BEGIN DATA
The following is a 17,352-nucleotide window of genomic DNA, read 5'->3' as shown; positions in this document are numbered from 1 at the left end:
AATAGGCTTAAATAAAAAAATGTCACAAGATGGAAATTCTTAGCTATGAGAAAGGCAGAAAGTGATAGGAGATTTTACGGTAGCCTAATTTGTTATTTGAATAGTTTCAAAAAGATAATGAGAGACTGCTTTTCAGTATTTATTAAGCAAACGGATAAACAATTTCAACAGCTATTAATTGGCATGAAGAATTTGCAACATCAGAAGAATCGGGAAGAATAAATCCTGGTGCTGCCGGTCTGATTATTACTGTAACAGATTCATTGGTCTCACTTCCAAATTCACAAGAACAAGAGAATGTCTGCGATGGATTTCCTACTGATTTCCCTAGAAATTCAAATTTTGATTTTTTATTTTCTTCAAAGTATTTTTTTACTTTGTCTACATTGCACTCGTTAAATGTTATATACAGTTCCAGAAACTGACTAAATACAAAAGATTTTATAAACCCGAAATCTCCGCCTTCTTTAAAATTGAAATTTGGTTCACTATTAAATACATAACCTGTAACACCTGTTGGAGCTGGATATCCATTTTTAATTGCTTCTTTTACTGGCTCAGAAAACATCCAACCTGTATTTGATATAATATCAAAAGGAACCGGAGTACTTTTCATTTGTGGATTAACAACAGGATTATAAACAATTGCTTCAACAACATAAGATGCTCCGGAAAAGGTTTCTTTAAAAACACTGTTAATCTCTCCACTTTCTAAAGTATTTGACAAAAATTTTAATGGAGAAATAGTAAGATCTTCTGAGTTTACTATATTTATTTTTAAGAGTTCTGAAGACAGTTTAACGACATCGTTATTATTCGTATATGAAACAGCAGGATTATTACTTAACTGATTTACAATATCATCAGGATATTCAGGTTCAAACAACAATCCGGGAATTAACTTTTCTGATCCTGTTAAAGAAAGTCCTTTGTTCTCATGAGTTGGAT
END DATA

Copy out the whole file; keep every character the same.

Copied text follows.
The following is a 17,352-nucleotide window of genomic DNA, read 5'->3' as shown; positions in this document are numbered from 1 at the left end:
AATAGGCTTAAATAAAAAAATGTCACAAGATGGAAATTCTTAGCTATGAGAAAGGCAGAAAGTGATAGGAGATTTTACGGTAGCCTAATTTGTTATTTGAATAGTTTCAAAAAGATAATGAGAGACTGCTTTTCAGTATTTATTAAGCAAACGGATAAACAATTTCAACAGCTATTAATTGGCATGAAGAATTTGCAACATCAGAAGAATCGGGAAGAATAAATCCTGGTGCTGCCGGTCTGATTATTACTGTAACAGATTCATTGGTCTCACTTCCAAATTCACAAGAACAAGAGAATGTCTGCGATGGATTTCCTACTGATTTCCCTAGAAATTCAAATTTTGATTTTTTATTTTCTTCAAAGTATTTTTTTACTTTGTCTACATTGCACTCGTTAAATGTTATATACAGTTCCAGAAACTGACTAAATACAAAAGATTTTATAAACCCGAAATCTCCGCCTTCTTTAAAATTGAAATTTGGTTCACTATTAAATACATAACCTGTAACACCTGTTGGAGCTGGATATCCATTTTTAATTGCTTCTTTTACTGGCTCAGAAAACATCCAACCTGTATTTGATATAATATCAAAAGGAACCGGAGTACTTTTCATTTGTGGATTAACAACAGGATTATAAACAATTGCTTCAACAACATAAGATGCTCCGGAAAAGGTTTCTTTAAAAACACTGTTAATCTCTCCACTTTCTAAAGTATTTGACAAAAATTTTAATGGAGAAATAGTAAGATCTTCTGAGTTTACTATATTTATTTTTAAGAGTTCTGAAGACAGTTTAACGACATCGTTATTATTCGTATATGAAACAGCAGGATTATTACTTAACTGATTTACAATATCATCAGGATATTCAGGTTCAAACAACAATCCGGGAATTAACTTTTCTGATCCTGTTAAAGAAAGTCCTTTGTTCTCATGAGTTGGAT